We wake to another awesome sunrise hitting the mountains in the distance. We were both thinking about how we were going to exit this region we were in. Backtracking is always the least desirable and we’ll pretty much do anything to avoid that. Our original intent was to cross the river at a different ford. However, I had been to it from the other side years ago and I was thinking it would be unlikely for us to get across there considering the current flow rate of the river. Plan A was to go check it. Plan B was to investigate an obscure route cut into a very steep canyon and descend into a small settlement for gas and supplies. This would be questionable at best judging from our maps, especially for the BMW. Plan C was to either backtrack or attempt to go over the top and hit some pavement into a larger city.
Excellent morning for a little motorcycle touring!!
We sniff around for the ford down at the river but, like we guessed, it was not happening. Water was too deep and the location of the ford and it was chocked full of large rocks. Plan A was eliminated.
We ride some more easy and beautiful terrain heading for Plan B. This is where things get a little interesting.
I love that you got started by riding the Paiute Trail. My brother took me atv riding on parts years ago and I’ve been dying to go back on a bike.
We were climbing and the road was becoming more rugged. So much so that we had to stop and eye up the line that the BMW would take. There were probably 4 little short pitches where we kicked a few rocks out of the way.
Next we were looking down on the route cut into the canyon. From what we could see it looked like a well traveled ATV trail. Let’s take it! What could go wrong? Ricardo dropped his bike in some rocks just after I snapped this photo.
Ricardo made it through the sections we could see from the rim.
Just around the corner, out of sight from our vantage point on the rim, the route showed its true colors.
That first pic with Ricardo going up the trail looks like fun on a big bike (not really :)......looks like trails out by bar 10 in Utah....Thanks for postin!!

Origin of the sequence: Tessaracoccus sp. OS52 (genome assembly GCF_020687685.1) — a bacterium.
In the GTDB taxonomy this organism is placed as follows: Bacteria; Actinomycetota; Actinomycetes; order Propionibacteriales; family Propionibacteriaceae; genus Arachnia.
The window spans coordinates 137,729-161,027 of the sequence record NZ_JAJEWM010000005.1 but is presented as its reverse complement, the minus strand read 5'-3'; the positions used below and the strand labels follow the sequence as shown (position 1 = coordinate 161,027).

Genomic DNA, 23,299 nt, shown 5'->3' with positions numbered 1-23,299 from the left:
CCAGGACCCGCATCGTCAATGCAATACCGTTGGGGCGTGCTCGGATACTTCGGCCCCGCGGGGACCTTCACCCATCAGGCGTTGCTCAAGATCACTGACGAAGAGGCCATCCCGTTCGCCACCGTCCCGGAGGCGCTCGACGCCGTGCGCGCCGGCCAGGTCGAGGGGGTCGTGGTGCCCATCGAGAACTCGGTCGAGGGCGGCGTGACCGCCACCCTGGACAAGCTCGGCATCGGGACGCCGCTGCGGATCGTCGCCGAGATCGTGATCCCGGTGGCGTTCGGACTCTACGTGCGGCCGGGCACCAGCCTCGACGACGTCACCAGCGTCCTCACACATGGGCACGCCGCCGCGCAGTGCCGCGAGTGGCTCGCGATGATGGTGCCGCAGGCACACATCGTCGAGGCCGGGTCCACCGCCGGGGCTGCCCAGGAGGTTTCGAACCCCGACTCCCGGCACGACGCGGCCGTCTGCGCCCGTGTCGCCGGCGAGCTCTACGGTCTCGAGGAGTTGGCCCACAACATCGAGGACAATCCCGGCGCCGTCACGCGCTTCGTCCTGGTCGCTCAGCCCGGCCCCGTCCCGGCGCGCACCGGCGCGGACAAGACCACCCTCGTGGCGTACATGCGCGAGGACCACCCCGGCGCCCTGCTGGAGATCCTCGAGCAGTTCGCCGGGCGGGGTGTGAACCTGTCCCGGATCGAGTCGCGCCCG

He "manned up" and charged those sections. Not easy on that beast! He has a smaller front sprocket on but 1st gear is still really too tall.
The route got steep. Real steep. And rocky! Ricardo has the BMW engine shut off and he’s inching it down the hill. The engine is in gear and he’s using the clutch as a rear brake so he can keep both feet on the ground. He’s a bit gripped. The route is south facing and we’re hot at this point. This would go on for nearly 3 hours.
You could not stop the Beamer in the loose rocks. This is where I truly realized the advantage of the 18” front trials tire on the Superenduro. Surefooted as a billy goat. I could roll down over all the rocks with my feet on the pegs fully in control of the Superenduro. Ricardo had lost his mojo at one point so I attempted to ride his bike through one of the most difficult sections. I tried to roll it like I was doing on the SE. No dice. The front tire would just wash in the loose rocks. The back tire wasn’t really any better. It kept skidding sideways on any off camber section. We were hoping that we didn’t come to any major “stoppers” as we descended because we would not have got the BMW back up. No way.
From the photo, it looks like you could just roll right down the trail. Not on the BMW. Also, It's steeper than the photo makes it look. The Superenduro, on the other hand, performed flawlessly. I probably could have made the descent in under 1/2 hour. I’m pretty sure I could have climbed it on the SE also. If I were back here with another buddy on his SE and he said “I wonder if we could get these bikes up that trail?” I guarantee we'd be punching it.
The route was relentless. Every time we thought it was letting up, we’d come around a corner only to view countless steep rocky switchbacks in front of us.
Way to go Ricardo. I surely wouldn't want to do that on my Vstrom.
That looks awesome!!
Yeah, it was a slow descent but he pulled it off without having a "melt-down" or a "come-a-part" which we actually joked about possibly happening at the top. I'm telling you, from being there and trying to ride that bike, it wasn't easy.